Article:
NIPPON Kichi - 日本吉

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楢本磨崖仏 Naramoto-magaibutsu Naramoto Granite Carving

Jp En

In Naramoto, Oita Prefecture, there is a granite rockface with carvings representative of the Muromachi period.

There are 45 Buddhist figures in all, including Fudo, carved on a rockface measuring 4.5m (L) × 40m (W) wall. Other than Fudo (Fudō-Myōō, Kongaradoji and Seitakadoji) and Yakushisanzon (Bhaisajyaguru, Nikko Bodhisattva, Gekko Bodhisattva), there are sculptures of the Twelve Heavenly Generals, Nio, Jizo Bodhisattva and a mandala that represents the world of Buddhism.

On the upper right hand side of the Fudō-Myōō, it is signed that the rock carvings were made in 1428. However it is hard to believe that all the carvings were made simultaneously, because the lower part seems to be older than the upper ones. In 1957, these granite carvings were designated as an important cultural asset of the prefecture.
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樫原湿原 Kashibaru-Shitsugen Kashibaru Marsh

Jp En

All around is a sea of green, with a path crossing through the middle. This is Kashibaru Marsh, located among  the Sefuri Mountains in Saga Prefecture, and famous for its grand view known as 'Oze in Kyushu' (Oze is a famous beauty spot).
   The total area of this marsh is as much as 8 hectares, making it the biggest marsh in Kyushu. The marsh is formed in a basin among mainly granite hills, and its soil is a layer of clay.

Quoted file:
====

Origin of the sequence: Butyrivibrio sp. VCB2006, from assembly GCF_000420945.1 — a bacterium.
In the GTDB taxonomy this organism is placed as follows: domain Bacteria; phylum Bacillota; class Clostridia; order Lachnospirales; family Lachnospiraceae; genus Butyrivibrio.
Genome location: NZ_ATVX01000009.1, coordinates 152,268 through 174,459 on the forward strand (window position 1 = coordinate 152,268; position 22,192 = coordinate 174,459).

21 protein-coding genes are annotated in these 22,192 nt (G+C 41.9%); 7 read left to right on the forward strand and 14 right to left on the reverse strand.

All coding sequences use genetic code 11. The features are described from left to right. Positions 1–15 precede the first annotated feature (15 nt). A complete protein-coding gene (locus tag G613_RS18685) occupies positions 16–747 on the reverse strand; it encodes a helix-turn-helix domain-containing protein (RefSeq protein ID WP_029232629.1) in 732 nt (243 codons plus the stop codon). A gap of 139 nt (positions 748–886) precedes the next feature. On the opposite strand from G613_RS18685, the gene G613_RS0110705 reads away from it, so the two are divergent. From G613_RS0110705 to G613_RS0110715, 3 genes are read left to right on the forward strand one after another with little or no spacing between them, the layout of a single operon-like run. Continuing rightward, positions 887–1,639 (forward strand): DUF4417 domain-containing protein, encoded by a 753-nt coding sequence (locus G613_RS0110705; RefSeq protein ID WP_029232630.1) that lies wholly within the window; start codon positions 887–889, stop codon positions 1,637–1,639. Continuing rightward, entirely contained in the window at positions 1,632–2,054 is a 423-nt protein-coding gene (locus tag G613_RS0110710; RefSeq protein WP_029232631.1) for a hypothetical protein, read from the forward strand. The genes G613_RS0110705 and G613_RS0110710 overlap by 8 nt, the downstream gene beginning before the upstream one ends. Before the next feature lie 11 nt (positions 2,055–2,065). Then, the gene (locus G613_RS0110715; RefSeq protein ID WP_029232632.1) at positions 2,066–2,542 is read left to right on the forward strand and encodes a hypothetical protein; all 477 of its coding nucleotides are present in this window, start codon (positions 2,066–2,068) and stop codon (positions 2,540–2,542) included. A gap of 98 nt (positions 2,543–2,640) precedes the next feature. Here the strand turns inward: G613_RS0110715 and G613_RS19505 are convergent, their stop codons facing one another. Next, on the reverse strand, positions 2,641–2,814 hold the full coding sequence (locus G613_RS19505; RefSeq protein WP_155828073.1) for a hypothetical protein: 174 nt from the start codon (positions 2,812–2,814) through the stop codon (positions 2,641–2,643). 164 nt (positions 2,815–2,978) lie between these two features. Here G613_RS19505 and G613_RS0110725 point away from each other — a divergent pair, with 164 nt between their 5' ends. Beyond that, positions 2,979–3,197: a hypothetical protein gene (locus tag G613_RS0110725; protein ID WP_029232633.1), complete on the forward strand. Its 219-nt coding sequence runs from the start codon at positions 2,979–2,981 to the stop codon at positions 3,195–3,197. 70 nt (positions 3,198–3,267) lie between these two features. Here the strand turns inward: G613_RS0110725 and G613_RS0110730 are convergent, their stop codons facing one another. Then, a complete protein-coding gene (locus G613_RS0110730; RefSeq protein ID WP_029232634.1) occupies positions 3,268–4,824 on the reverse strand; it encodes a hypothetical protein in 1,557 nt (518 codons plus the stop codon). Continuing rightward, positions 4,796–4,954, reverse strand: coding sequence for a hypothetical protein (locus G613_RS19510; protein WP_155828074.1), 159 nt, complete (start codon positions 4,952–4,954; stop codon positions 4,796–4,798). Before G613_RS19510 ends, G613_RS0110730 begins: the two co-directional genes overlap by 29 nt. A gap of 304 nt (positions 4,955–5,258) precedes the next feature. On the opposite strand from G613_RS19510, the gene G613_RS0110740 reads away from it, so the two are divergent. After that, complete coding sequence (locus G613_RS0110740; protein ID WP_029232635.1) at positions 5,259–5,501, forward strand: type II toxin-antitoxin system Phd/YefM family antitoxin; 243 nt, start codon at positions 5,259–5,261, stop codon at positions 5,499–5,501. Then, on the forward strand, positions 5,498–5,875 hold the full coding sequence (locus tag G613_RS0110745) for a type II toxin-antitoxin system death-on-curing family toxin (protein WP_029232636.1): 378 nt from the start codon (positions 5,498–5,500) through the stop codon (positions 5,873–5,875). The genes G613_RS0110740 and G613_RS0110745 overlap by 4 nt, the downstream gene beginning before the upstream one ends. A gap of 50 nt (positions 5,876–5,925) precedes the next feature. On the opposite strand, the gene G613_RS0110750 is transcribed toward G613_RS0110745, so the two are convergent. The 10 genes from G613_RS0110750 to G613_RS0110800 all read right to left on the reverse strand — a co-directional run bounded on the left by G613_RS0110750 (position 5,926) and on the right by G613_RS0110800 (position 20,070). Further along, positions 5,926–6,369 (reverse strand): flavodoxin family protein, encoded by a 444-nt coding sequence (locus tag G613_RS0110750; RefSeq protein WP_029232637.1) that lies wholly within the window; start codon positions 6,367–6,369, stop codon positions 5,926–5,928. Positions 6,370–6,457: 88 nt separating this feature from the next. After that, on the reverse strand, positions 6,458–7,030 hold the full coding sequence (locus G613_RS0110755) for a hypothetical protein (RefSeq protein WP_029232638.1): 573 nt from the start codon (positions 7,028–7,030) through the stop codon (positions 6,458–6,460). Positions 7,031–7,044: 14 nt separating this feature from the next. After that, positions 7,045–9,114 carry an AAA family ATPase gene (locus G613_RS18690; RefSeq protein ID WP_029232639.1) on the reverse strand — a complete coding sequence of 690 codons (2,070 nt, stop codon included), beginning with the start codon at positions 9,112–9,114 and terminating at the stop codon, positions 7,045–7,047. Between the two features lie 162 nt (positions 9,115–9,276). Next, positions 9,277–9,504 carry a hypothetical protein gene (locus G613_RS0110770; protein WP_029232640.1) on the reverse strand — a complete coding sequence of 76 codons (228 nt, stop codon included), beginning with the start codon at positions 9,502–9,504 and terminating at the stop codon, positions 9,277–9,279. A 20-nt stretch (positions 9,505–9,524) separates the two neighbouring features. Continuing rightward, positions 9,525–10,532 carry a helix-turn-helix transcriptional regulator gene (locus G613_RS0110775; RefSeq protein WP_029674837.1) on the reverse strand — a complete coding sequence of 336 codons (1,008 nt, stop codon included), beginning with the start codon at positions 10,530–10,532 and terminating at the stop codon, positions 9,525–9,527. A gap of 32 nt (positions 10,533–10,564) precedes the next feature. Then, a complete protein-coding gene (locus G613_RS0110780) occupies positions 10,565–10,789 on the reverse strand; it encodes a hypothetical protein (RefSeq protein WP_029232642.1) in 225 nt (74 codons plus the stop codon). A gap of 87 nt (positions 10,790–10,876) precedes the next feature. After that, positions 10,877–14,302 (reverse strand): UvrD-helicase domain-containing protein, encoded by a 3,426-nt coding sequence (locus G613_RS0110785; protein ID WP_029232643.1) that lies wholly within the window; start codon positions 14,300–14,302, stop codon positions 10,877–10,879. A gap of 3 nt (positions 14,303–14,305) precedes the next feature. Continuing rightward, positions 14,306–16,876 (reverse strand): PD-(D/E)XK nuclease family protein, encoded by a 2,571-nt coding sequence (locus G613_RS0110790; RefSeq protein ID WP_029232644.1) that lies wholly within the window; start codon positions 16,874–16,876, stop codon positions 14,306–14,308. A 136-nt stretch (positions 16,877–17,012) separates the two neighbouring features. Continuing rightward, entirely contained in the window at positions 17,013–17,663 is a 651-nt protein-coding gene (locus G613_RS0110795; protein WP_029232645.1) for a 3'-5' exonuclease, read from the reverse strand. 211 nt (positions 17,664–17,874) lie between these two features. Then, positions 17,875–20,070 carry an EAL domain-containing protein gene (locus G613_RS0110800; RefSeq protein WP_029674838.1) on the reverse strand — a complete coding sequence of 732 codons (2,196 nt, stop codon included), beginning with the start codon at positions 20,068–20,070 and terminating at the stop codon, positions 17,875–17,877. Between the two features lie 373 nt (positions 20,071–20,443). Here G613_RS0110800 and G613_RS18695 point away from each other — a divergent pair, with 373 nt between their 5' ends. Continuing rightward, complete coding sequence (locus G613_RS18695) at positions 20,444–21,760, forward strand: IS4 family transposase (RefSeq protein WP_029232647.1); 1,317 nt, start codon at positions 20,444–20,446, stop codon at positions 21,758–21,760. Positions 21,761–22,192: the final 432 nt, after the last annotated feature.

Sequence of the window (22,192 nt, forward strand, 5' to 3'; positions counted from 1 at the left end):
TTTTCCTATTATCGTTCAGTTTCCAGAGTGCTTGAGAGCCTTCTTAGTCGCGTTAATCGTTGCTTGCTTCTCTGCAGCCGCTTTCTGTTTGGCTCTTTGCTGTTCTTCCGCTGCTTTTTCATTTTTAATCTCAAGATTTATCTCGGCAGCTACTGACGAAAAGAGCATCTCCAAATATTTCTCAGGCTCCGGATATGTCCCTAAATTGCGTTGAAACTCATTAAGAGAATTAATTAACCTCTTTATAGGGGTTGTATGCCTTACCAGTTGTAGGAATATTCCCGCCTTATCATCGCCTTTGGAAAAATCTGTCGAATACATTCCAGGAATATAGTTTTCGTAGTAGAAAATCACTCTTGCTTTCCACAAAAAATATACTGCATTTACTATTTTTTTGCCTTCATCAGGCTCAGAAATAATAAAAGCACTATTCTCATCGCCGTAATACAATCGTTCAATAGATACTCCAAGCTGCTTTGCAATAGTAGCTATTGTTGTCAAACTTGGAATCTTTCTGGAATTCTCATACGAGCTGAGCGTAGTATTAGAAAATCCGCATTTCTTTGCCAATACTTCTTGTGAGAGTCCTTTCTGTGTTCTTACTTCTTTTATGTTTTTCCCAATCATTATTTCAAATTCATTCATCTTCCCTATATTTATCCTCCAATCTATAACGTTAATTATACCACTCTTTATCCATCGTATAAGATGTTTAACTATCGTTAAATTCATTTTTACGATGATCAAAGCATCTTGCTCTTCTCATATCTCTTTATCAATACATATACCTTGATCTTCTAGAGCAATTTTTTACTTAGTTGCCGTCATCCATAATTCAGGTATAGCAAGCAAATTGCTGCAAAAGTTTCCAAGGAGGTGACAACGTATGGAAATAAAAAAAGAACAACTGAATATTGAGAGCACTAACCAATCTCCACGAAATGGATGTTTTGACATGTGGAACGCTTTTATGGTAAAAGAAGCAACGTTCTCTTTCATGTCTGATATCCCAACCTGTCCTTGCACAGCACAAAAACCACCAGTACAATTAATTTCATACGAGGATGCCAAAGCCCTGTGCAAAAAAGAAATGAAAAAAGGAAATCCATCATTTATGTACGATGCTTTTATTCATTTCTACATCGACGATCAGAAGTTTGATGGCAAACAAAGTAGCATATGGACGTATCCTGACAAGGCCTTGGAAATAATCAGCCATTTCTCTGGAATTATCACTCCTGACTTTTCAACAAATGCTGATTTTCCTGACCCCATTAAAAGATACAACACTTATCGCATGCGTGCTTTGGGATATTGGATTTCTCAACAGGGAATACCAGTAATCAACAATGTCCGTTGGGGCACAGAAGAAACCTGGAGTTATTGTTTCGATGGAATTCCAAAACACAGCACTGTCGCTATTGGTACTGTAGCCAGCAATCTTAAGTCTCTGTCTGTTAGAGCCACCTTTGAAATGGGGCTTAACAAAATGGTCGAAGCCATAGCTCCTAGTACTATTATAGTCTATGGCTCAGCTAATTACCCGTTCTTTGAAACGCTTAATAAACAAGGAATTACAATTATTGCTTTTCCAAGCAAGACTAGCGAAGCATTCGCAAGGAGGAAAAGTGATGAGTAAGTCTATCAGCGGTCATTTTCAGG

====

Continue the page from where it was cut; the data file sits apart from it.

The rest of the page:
About 60 kinds of rare marsh plants are native to this marsh, including bogbean, pogonia and fringed orchid. They come out in all seasons so whenever you visit, you can enjoy beautiful flowers. You can also see the Haccho-dragonfly, the smallest dragonfly in Japan.
   In 1976, the marsh was designated as Saga Natural Environment Protected Area and has been carefully protected as Kyushu's main reserve for marsh plants and insects.
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京石工芸品 Kyoishi-kougeihin Kyoto Stone Carving

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Kyoto stone carving is another example of a refined Kyoto handicraft. Stone lanterns, the main elements in a Japanese garden, and other forms of Kyoto stone carving have been designated as an important traditional Japanese handicraft by the Ministry of Economy, Trade and Industry.

Kyoto stone carving has been deeply influenced by Buddhism and the Japanese tea ceremony. After Buddhism was introduced to Japan, the craft of stone carving broadened. Granite was available near Kyoto at Mt Hieizan and the village of Shirakawa. Blessed with excellent resources, exquisite masonry was produced, such as Buddhist statuary, towers and lanterns.

After the Momoyama period, the tea ceremony influenced stone carving, integrating tranquility, quietness and peace to the art of masonry. If the stonework was beautiful, it was cherished, and replicas would be created to be placed in gardens.

For more than 1000 years, Kyoto stone carving has provided important elements to Kyoto landscapes, as well as to the culture of Kyoto itself. With its aesthetic sense and its exceptional craftsmanship, Kyoto stone carving is still appreciated today.
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"Nippon-kichi" leads you to places, people and things that reveal a certain Japanese aesthetic.

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